Humana and United HealthCare will never make it to the altar. The two companies terminated their merger agreement after a stock swoon dropped the value of the union from $5.3 billion to $3.1 billion.Wall Street got nervous when United announced a $565 million second-quarter loss stemming from a one-time $900 million charge associated with "strategic realignment activities." Those moves include withdrawing from several commercial markets, as well as rural Medicare markets with high medical loss ratios. United will make other cost-cutting moves, including layoffs.
Though Humana posted a $52 million second-quarter profit, the news about United nonetheless triggered a huge selloff of both HMOs' stocks. United shares lost 30 percent of their value the day of its announcement, while Humana's stock plunged 29 percent.
Meanwhile, Oxford Health Plans posted second-quarter red ink, to the tune of $508 million. The HMO chalked up more than half of the loss to one-time internal restructuring expenses. Word came days after Oxford's ominous announcement that it would soon cut physician and hospital fees and raise premiums.
The day it released second-quarter financials, Oxford stock closed at $7.25 a share, less than a third of its $25.88 close on Oct. 27 — the day Oxford stock lost 62 percent of its value.
Texas Health Resources, the parent company of Harris Methodist Health Plan, has agreed to unload its money-losing HMO to Blue Cross and Blue Shield of Texas. The Blues will buy a majority stake in Harris Methodist, though the purchase price has yet to be determined.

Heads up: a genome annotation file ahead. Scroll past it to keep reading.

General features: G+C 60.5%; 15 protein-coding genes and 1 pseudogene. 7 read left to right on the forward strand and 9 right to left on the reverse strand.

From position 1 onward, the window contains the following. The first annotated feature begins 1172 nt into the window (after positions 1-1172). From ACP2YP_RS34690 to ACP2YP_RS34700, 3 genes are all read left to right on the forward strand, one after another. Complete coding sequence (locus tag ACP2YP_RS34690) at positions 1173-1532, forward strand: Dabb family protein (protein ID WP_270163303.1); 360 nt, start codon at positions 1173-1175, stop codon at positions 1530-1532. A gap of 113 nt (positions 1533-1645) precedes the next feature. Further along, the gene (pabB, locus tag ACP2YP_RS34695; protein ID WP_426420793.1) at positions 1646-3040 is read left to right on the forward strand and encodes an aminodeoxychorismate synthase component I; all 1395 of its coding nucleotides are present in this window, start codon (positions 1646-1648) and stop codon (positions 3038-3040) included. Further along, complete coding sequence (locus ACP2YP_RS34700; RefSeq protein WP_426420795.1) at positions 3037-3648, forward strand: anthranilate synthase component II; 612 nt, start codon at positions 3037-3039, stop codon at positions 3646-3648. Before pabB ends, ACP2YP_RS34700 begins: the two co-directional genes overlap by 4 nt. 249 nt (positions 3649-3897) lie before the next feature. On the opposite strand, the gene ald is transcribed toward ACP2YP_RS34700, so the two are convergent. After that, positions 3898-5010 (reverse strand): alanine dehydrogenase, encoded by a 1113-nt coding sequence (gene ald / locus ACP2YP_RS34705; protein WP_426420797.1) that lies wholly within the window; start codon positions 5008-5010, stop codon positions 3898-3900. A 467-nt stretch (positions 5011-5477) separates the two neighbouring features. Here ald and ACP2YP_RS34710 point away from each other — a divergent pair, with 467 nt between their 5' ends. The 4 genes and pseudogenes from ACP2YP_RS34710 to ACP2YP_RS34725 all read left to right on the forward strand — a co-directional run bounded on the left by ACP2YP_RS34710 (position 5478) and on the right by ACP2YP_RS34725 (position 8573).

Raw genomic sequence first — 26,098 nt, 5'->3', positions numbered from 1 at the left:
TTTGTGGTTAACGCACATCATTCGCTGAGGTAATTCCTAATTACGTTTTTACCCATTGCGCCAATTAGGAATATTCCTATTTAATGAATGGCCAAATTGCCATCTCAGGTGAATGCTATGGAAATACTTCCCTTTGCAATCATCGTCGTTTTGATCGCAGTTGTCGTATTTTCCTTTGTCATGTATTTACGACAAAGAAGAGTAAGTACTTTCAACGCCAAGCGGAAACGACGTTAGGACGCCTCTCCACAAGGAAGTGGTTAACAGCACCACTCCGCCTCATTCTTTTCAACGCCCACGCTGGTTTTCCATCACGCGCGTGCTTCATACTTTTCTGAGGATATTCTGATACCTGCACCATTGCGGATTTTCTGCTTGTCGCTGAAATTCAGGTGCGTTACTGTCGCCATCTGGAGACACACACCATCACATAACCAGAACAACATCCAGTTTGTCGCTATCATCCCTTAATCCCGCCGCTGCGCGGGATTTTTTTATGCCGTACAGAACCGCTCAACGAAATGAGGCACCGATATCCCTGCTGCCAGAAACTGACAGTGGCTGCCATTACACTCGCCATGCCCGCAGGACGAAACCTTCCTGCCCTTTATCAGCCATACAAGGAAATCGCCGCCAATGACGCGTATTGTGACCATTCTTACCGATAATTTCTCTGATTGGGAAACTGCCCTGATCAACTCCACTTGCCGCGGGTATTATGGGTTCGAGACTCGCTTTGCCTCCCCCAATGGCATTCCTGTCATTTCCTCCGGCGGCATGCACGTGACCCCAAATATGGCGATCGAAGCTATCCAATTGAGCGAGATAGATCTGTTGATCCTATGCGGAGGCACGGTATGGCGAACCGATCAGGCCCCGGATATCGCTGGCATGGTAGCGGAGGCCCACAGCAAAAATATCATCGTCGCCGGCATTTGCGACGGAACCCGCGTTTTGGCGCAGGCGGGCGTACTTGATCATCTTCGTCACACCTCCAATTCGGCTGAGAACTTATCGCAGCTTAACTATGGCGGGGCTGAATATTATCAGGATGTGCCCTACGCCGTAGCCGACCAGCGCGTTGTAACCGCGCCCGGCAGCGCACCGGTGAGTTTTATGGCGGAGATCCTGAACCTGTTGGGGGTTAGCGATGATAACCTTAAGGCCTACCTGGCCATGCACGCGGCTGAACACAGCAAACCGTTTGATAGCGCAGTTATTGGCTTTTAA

Disposing of Harris Methodist, the largest HMO in northern Texas with about 325,000 members, is a big step in Texas Health's own makeover. The company, which owns 13 hospitals and the HMO, plans to enter into a "joint operating agreement" with Baylor Health Care system. The affiliation — not quite a merger — was contingent upon Texas Health's ability to sell Harris Methodist.
The amount of money spent on direct-to-consumer advertising in April (the latest month for which statistics are available) was up 38 percent from the same period last year.
Perhaps more significant, the ads are persuading people who otherwise might not do so to see their doctors. According to an audit by Scott-Levin, the consulting company, six of the top ten medical conditions that accounted for increased office visits last year were mentioned in direct-to-consumer advertisements.
Physicians may or may not like the increased foot traffic that direct-to-consumer ads generate, but the public apparently appreciates the information. Consumers told Scott-Levin that their doctors often do not take the time to educate them about medications and prescription options.
Financial analysts warn against judging FPA Medical Management's slide into bankruptcy as the general direction of the physician practice management industry. Said one, wide variations in business strategy make generalizations unrealistic. The consensus about FPA is that it grew too fast. FPA has fallen hard; its stock price, which was around $40 a share last fall, hovered below 20 cents in August.... Jay Gellert has succeeded the retiring Malik Hasan, M.D., as CEO of Foundation Health Systems. Hasan will remain chairman of the board until early next year.